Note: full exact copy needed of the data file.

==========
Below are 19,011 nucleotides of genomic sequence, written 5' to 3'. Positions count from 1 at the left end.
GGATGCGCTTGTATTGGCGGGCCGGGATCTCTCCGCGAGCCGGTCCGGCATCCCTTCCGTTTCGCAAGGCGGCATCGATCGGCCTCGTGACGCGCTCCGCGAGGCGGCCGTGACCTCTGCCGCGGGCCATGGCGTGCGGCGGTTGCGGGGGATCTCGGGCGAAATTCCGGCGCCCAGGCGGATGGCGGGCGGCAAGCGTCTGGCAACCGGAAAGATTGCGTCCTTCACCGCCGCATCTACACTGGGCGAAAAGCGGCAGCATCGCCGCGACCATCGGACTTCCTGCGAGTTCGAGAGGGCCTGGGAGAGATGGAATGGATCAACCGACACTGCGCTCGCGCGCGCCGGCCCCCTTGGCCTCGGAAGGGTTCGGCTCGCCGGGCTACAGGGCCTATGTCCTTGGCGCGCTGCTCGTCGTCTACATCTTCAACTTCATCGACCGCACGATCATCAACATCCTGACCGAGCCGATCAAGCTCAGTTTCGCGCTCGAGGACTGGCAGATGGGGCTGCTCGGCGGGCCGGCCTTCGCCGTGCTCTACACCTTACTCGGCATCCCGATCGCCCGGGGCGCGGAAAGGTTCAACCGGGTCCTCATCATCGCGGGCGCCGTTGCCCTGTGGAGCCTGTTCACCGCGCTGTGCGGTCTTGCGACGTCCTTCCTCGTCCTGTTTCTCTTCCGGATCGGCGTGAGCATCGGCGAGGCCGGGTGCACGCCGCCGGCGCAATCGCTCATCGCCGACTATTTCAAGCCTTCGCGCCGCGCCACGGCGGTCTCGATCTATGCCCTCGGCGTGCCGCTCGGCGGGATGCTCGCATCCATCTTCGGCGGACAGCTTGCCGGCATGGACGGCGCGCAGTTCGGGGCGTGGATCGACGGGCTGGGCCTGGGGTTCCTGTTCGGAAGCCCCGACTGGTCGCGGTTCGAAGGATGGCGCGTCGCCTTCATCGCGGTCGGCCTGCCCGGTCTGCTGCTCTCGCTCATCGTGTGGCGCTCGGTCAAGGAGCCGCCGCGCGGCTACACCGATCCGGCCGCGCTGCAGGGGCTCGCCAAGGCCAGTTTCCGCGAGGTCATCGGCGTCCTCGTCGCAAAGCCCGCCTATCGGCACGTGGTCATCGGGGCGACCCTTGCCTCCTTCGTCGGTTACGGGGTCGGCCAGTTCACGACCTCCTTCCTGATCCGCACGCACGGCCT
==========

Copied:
Below are 19,011 nucleotides of genomic sequence, written 5' to 3'. Positions count from 1 at the left end.
GGATGCGCTTGTATTGGCGGGCCGGGATCTCTCCGCGAGCCGGTCCGGCATCCCTTCCGTTTCGCAAGGCGGCATCGATCGGCCTCGTGACGCGCTCCGCGAGGCGGCCGTGACCTCTGCCGCGGGCCATGGCGTGCGGCGGTTGCGGGGGATCTCGGGCGAAATTCCGGCGCCCAGGCGGATGGCGGGCGGCAAGCGTCTGGCAACCGGAAAGATTGCGTCCTTCACCGCCGCATCTACACTGGGCGAAAAGCGGCAGCATCGCCGCGACCATCGGACTTCCTGCGAGTTCGAGAGGGCCTGGGAGAGATGGAATGGATCAACCGACACTGCGCTCGCGCGCGCCGGCCCCCTTGGCCTCGGAAGGGTTCGGCTCGCCGGGCTACAGGGCCTATGTCCTTGGCGCGCTGCTCGTCGTCTACATCTTCAACTTCATCGACCGCACGATCATCAACATCCTGACCGAGCCGATCAAGCTCAGTTTCGCGCTCGAGGACTGGCAGATGGGGCTGCTCGGCGGGCCGGCCTTCGCCGTGCTCTACACCTTACTCGGCATCCCGATCGCCCGGGGCGCGGAAAGGTTCAACCGGGTCCTCATCATCGCGGGCGCCGTTGCCCTGTGGAGCCTGTTCACCGCGCTGTGCGGTCTTGCGACGTCCTTCCTCGTCCTGTTTCTCTTCCGGATCGGCGTGAGCATCGGCGAGGCCGGGTGCACGCCGCCGGCGCAATCGCTCATCGCCGACTATTTCAAGCCTTCGCGCCGCGCCACGGCGGTCTCGATCTATGCCCTCGGCGTGCCGCTCGGCGGGATGCTCGCATCCATCTTCGGCGGACAGCTTGCCGGCATGGACGGCGCGCAGTTCGGGGCGTGGATCGACGGGCTGGGCCTGGGGTTCCTGTTCGGAAGCCCCGACTGGTCGCGGTTCGAAGGATGGCGCGTCGCCTTCATCGCGGTCGGCCTGCCCGGTCTGCTGCTCTCGCTCATCGTGTGGCGCTCGGTCAAGGAGCCGCCGCGCGGCTACACCGATCCGGCCGCGCTGCAGGGGCTCGCCAAGGCCAGTTTCCGCGAGGTCATCGGCGTCCTCGTCGCAAAGCCCGCCTATCGGCACGTGGTCATCGGGGCGACCCTTGCCTCCTTCGTCGGTTACGGGGTCGGCCAGTTCACGACCTCCTTCCTGATCCGCACGCACGGCCT